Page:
Last week we, like so many others, were engrossed in the news that a Canadian research team had reconstituted horespox with $100,000 worth of supplies and mail-ordered DNA. The news of this unpublished study has raised a lot of red flags for those in the dual-use research community, as well as the debate on the remaining smallpox stockpiles. What’s most concerning about the project, led by virologist David Evans as the University of Alberta, is that it wasn’t stopped earlier on for DURC concerns and risk reviews. Gregory Koblentz, biodefense guru and director of the GMU graduate program, “says the work should never have been done. His worry isn’t so much that terrorists will cook up smallpox anytime soon. ‘My concern is that we have opened up the door to the idea that it is perfectly acceptable to synthesize [such] viruses without any oversight,’ Koblenz says. And if the necessary technology and expertise spread, it will become “that much easier at some point for those capabilities to be turned from peaceful uses to hostile uses’.” This project and the resulting discussions will surely play a pivotal role in the future of DURC and oversight, so we’ll make sure to keep you updated!
North Korea’s Bioweapons Program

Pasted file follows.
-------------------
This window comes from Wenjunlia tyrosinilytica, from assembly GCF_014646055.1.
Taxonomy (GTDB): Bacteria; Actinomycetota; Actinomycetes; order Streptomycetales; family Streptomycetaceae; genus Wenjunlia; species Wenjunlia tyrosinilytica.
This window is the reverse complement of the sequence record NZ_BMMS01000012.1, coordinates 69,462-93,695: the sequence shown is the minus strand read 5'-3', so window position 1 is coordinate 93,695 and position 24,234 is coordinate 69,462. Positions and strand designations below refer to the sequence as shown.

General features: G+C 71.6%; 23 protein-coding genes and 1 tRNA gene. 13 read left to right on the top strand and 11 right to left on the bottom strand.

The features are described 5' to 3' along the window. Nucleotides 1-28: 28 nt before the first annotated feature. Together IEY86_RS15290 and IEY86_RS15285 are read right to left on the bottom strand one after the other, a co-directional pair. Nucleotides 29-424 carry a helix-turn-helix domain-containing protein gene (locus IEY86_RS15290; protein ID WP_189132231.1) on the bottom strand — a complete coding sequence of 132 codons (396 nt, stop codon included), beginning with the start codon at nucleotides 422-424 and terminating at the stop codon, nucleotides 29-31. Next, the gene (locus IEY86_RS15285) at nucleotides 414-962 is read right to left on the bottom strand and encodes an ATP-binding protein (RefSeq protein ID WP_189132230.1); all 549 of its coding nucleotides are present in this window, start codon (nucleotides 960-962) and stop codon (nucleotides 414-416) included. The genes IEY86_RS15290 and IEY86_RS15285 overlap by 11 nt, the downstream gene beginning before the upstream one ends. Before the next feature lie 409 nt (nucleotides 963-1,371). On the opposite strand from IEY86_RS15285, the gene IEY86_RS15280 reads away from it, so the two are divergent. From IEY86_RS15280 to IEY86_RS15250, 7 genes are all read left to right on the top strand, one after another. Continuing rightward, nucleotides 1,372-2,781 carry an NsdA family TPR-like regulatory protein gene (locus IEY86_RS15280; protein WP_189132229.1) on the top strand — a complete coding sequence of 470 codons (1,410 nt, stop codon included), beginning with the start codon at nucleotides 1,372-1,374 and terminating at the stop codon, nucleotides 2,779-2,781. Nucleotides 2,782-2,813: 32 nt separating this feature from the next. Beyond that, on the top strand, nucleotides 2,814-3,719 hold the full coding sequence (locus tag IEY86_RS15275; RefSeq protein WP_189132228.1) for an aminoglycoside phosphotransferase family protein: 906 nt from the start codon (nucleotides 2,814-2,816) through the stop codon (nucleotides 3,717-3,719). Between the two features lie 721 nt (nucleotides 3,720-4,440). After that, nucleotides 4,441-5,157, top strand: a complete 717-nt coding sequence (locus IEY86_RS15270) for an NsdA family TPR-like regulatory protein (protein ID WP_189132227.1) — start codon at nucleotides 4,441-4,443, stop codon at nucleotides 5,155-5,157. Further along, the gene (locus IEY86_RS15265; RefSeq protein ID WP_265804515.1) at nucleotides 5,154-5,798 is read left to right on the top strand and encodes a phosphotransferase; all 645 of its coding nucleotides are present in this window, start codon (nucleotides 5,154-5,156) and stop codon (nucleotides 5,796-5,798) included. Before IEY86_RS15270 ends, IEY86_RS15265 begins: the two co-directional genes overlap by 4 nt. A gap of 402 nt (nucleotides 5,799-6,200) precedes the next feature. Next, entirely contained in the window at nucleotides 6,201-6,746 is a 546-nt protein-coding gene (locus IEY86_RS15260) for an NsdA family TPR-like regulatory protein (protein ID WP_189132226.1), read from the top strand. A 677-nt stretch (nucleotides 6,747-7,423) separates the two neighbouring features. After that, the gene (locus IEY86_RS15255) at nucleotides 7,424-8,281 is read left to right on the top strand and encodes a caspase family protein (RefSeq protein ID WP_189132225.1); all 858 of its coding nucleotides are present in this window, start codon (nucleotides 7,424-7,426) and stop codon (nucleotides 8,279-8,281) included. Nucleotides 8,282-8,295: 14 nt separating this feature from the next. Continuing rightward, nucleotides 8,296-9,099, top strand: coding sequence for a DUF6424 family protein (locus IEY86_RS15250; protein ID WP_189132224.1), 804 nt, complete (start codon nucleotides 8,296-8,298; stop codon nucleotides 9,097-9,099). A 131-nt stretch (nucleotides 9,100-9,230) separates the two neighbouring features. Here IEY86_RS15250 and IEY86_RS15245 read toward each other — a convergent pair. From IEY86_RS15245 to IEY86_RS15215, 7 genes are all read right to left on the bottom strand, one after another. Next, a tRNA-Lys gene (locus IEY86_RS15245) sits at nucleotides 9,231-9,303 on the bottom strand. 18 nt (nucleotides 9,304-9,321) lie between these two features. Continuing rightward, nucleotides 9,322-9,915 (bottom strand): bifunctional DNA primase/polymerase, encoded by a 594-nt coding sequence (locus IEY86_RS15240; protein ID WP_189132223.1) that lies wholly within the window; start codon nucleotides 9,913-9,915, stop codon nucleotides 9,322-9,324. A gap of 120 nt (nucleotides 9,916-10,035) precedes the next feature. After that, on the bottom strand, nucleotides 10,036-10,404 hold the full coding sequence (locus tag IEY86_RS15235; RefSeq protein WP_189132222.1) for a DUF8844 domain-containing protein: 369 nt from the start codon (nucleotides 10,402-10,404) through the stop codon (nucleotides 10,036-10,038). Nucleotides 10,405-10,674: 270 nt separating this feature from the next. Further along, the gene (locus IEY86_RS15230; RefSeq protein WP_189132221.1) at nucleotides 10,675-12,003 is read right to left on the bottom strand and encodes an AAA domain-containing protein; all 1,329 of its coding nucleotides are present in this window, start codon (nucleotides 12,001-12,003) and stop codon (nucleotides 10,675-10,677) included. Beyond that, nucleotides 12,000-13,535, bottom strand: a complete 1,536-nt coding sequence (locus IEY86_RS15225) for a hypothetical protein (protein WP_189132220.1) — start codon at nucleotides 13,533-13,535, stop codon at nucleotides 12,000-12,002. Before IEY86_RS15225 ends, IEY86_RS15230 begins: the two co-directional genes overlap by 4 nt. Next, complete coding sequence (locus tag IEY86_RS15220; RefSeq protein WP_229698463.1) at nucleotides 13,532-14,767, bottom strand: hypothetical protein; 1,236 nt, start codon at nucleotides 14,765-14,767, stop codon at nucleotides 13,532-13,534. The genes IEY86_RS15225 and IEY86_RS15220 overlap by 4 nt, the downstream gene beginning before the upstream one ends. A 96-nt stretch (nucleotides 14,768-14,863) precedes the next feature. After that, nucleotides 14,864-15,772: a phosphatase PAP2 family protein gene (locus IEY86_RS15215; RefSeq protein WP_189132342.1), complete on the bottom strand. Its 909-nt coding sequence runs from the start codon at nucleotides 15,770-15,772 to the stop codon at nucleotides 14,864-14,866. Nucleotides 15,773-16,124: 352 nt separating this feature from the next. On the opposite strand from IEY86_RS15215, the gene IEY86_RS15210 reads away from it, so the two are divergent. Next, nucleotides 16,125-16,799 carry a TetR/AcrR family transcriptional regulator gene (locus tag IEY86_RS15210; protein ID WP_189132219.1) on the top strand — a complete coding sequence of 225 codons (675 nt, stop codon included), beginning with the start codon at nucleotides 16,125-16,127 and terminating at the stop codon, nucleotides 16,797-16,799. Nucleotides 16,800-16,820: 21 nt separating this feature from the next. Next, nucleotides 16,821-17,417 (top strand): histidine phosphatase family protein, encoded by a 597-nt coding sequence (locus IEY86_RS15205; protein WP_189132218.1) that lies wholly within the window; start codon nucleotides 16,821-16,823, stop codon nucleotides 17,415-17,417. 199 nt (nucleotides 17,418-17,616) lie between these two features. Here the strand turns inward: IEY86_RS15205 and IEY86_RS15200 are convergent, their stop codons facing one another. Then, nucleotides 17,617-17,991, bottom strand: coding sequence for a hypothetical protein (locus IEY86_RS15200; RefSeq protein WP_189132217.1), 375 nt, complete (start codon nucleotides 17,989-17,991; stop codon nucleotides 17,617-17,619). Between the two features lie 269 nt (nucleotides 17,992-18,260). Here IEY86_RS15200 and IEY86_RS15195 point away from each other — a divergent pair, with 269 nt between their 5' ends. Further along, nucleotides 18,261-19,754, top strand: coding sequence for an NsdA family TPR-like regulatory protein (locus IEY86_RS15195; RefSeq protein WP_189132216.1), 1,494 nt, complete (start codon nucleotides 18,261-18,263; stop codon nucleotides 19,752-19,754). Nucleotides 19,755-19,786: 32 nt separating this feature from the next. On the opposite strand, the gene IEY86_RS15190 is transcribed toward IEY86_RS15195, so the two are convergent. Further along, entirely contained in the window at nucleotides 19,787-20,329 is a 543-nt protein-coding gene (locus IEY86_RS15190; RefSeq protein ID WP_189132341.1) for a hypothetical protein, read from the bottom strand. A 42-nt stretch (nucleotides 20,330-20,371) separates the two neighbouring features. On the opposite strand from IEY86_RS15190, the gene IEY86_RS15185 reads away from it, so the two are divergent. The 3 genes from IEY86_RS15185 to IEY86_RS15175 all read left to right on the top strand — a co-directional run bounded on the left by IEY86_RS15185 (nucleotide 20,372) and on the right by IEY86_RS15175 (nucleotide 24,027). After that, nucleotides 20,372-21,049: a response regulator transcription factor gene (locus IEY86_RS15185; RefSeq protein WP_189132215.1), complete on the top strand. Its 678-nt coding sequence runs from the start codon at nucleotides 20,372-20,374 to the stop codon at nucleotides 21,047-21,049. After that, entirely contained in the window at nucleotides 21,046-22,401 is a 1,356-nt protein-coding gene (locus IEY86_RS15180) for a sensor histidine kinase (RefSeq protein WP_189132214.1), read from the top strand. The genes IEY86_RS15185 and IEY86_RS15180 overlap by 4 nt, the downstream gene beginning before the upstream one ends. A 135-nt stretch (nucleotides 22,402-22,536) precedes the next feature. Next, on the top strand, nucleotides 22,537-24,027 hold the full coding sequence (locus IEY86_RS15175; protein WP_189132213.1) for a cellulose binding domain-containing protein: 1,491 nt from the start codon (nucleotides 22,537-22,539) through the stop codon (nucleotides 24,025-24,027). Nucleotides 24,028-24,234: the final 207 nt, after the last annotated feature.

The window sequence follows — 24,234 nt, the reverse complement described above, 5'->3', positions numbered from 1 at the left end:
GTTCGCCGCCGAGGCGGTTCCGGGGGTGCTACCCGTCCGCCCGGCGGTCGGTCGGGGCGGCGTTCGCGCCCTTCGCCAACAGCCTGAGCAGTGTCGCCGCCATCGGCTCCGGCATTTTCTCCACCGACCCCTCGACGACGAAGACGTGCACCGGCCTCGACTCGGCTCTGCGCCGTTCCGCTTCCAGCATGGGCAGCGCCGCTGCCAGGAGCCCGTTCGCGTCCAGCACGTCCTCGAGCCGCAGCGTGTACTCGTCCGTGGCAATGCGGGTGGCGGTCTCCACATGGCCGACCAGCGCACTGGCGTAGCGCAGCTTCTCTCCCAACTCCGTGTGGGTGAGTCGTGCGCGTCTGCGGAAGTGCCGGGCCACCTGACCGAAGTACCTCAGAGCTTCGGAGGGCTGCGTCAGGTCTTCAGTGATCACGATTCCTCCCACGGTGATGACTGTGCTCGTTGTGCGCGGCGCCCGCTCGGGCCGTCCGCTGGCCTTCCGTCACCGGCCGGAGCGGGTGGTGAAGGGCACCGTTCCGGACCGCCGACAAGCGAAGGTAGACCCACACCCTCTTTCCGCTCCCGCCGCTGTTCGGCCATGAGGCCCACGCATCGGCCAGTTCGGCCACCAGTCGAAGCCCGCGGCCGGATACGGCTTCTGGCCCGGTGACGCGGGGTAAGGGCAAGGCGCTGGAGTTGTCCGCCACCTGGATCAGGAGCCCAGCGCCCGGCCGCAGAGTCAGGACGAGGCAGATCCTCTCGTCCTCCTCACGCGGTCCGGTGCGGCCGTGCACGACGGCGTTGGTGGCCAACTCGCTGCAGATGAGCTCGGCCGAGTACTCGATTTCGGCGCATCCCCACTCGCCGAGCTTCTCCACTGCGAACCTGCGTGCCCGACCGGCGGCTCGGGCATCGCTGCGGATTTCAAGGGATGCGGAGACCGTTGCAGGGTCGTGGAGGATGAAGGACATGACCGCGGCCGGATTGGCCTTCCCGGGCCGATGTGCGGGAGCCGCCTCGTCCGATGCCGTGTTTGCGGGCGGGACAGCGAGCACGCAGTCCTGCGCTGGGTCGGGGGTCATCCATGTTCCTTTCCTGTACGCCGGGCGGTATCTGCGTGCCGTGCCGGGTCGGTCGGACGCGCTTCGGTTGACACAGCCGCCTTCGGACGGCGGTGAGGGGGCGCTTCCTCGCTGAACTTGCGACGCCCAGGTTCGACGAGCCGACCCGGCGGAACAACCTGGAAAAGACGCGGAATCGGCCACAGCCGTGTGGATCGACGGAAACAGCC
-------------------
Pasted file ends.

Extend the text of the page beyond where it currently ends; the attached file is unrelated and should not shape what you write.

GMU Biodefense professor Sonia Ben Ouagrham-Gormley is taking a deep dive into the realities of North Korea’s potential bioweapons program. Working backwards from the 2015 photo tour with Kim Jun-un at a pesticide facility that certainly had dual-use potential and was a seemingly obvious attempt to send a message to the U.S., Ouagrham-Gormley highlights the sordid history that is North Korean bioweapons. While South Korea has repeatedly claimed North Korean maintains an active program, there have been inconsistent reports elsewhere and Ouagrham-Gormley hones in on realities about this well-publicized dual-use equipment and facility. She notes critical aspects that would be missing from an active bioweapons program (even if you have all the shiny equipment), like consistent electricity, economic stability, and an effective laboratory/research management. While there are gaps in intelligence regarding the conditions that would truly facilitate an active (and successful) bioweapons program, “analyses of past state and terrorist bioweapons programs indicate that the continuity and stability of scientific and production work must be ensured over a long period of time to allow scientists and technicians to accumulate the knowledge necessary for development of a working bioweapon.” While many suspect that a North Korean bioweapons program was launched in the 1960s and then new infrastructure was built in the 1970s, there are a lot of questions regarding the continuity of such efforts. Were there breaks in between? Changing research teams and inconsistent management/organization all severely impact the efficacy of such secretive work. Perhaps one of Ouagrham-Gormley’s most critical points (and why you should check out her book, Barriers to Bioweapons), is that to truly assess the alleged bioweapons program, one has to understand the state of natural and medical science in North Korea. “Without a solid foundation in natural and medical sciences, a bioweapons program cannot succeed. When Soviet authorities issued a decree to expand the country’s bioweapons program in the early 1970s, they had to face the reality that Soviet science had fallen behind and needed modernization. Years of Stalin’s purges, along with the policy of Lysenkoism—which negated the role of genetics in science—had resulted in the elimination of a whole generation of competent scientists. Decades of economic sanctions, and the desperate state of North Korea’s economy and society, have undoubtedly had an effect on the scientific sector.” With these notions, Ouagrham-Gormley questions if the North Korean bioweapons program is more of a Potemkin village. While there is limited information on the organized scientific research in North Korea or real potential for such a program to exist, more information is needed, which would be a great task for a BWC verification regime.